Why you should care
Because sometimes it’s OK to talk to strangers.
In this occasional series, OZY takes to streets and neighborhoods across the globe to ask a simple question: “How was your day?”
Every morning I wake up feeling like I have one foot in prison and one foot on the streets. Literally. Being attached to an ankle monitor is cumbersome, both mentally and physically. It’s like being attached to a neo–ball and chain. It was a part of my parole conditions. Yeah, you’re free, but then again, you’re not.
The first thing I have to do every morning is charge [the monitor] up, no matter where I’m at. Before I go to sleep, I must recharge. Every day. It’s an ever-present part of my life. Even though I live at home with my wife, I feel like I’m still in prison.
I have to wear it because I was accused of being a high-ranking gang member in the California Department of Corrections and Rehabilitation. Prison officials claimed I was in the Black Guerrilla Family. I was validated and had to serve SHU [Special Housing Unit] time before I was paroled. That’s 23-hour lockdown, seven days a week. They need three points to classify you as a prison gang member.
Three points. Number one, they said I had direct contact with a member of the gang. Proof of direct contact could be a name, a letter, even a book with somebody’s name in it. Anything they find on you that’s a direct link to an associate or a member is a point. Number two was a tattoo. I had a dragon on my arm. And any dragon on your arm is associated with the BGF. The third was a note that they found. They didn’t even tell me what was in the note.
I had to walk out of a job orientation, because the company had a metal detector. I was too embarrassed to go through.
Any three points and you get validated. In a nutshell, they could validate a brown paper bag. If the brown paper bag was in the cell with the gang member and he ate food out of it, that’s a point. In other words, it was a sham. I spent two and a half years waiting at California Men’s Colony in San Luis Obispo for a bed to open up in an SHU. During that time, I was like a pariah. No one wants to talk to you. Because if you make contact with me — that’s one point! So when people see you walking with your escort on the yard, they don’t say, “Hey, what’s up, Stone?” It’s a real fucked-up feeling because you are in the hole, no TV, no radio. Two and a half years straight in a cell [is] a fucked-up experience. And in the SHU it gets worse.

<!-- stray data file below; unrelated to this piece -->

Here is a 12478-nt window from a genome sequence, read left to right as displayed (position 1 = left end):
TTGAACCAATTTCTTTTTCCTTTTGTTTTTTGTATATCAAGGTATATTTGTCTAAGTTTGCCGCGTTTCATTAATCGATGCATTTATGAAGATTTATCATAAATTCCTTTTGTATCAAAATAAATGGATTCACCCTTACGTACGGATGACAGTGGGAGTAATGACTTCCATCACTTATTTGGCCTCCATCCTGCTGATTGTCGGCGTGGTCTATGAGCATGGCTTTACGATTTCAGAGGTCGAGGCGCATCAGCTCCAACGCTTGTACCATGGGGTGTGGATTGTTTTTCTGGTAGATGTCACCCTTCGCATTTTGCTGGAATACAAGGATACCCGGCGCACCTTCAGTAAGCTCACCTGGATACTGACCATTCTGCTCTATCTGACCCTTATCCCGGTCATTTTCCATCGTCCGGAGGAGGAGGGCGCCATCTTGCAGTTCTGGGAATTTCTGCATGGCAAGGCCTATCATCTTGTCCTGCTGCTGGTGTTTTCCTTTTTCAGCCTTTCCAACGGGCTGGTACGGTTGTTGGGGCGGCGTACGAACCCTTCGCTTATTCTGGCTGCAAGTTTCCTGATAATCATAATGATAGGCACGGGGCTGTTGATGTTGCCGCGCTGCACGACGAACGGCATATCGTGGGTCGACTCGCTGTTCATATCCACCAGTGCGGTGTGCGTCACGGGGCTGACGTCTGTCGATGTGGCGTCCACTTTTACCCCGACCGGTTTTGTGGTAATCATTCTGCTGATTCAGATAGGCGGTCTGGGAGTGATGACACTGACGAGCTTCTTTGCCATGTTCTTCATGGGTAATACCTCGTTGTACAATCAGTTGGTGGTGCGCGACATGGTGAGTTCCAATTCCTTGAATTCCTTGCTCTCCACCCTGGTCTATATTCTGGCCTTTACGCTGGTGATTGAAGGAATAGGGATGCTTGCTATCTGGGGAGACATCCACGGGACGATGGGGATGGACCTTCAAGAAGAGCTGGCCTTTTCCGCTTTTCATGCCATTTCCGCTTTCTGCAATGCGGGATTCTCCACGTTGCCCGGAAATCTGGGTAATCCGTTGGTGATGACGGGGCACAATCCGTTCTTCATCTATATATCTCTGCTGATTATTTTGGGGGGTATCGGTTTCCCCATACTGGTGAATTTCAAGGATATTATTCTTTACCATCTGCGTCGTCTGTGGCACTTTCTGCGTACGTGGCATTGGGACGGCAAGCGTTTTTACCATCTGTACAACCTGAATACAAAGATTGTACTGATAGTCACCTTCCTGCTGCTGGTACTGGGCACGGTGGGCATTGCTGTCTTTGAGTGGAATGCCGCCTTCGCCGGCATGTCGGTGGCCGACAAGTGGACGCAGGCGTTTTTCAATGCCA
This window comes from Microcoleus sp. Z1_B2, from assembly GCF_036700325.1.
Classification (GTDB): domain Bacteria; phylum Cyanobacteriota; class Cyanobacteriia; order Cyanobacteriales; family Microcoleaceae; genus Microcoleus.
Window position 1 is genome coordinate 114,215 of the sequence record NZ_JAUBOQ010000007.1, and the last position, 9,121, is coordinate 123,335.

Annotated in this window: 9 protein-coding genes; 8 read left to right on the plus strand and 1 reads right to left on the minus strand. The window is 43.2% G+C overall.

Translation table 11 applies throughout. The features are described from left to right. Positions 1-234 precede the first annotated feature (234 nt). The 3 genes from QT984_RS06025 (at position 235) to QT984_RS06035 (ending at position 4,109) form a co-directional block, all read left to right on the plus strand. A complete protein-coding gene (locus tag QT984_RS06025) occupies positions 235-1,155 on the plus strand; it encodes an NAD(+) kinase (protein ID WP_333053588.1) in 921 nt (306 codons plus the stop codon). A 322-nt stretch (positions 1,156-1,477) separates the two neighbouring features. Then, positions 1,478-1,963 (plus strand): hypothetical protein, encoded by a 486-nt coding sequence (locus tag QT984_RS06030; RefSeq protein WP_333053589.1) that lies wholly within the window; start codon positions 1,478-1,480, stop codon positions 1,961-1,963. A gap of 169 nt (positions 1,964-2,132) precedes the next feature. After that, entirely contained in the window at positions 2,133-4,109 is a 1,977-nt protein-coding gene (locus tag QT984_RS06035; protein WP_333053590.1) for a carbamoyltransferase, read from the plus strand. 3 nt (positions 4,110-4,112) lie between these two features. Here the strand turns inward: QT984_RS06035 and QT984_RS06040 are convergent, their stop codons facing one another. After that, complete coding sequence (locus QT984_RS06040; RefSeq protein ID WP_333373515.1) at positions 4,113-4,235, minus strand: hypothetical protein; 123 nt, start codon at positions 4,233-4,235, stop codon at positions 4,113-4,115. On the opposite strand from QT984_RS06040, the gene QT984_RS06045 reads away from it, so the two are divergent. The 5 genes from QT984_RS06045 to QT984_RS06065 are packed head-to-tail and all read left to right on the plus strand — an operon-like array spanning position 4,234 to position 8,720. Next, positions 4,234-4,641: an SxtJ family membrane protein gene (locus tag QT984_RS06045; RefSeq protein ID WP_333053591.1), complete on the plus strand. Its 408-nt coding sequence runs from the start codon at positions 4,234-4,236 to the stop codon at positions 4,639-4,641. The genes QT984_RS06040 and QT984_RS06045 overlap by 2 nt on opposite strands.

It’s all gang members in there, absolutely. You get an hour out of your cell every day. When I got to Corcoran SHU, it was a totally different experience. Before I went I didn’t even have a cellie, but once [you get] there, they force you to have a cellie. Ain’t that some bullshit? It was crazy because once I got there, I got put in with all the notables: the Aryan Brotherhood, the Eme, the Norteños. It’s a lot of politics. The tension was palpable. Like you could grab that shit out of the air.
I was tossed in the hole just because of my affiliation with the Black Guerrilla Family. I’ve been out now two years, but I’m still on an ankle monitor. One thing about those draconian gang-validation policies is that they don’t offer inmates due for parole any prerelease or re-entry services. Inmates on the main line [regular prison yard] have access to programs, but in SHU we get nothing. They basically vomit us into society, traumatized and unprepared. I have been working, and doing everything possible to stay free, despite my ankle monitor.
Over a period of time, literally and figuratively, it becomes the irritated part of your flesh. It affects your psyche. I once had to walk out from a job orientation, because the company had a metal detector. I was too embarrassed to walk through. And can you imagine meeting a chick and your ankle monitor starts buzzing uncontrollably, because your parole agent wants you. Imagine being in bed with your lady and it starts buzzing? It’s happened to me.
In prison all you get in regard to overall hygiene is a shower, so I basically went 16 years without taking a bath. Now I have to take baths with one leg hanging off the side of the tub. I have a swimming pool and Jacuzzi in my backyard and I can’t even get in it.
I’ve got one more year wearing this thing. But it beats being back inside. I’ll take it, as long as it keeps me on this side of the wall.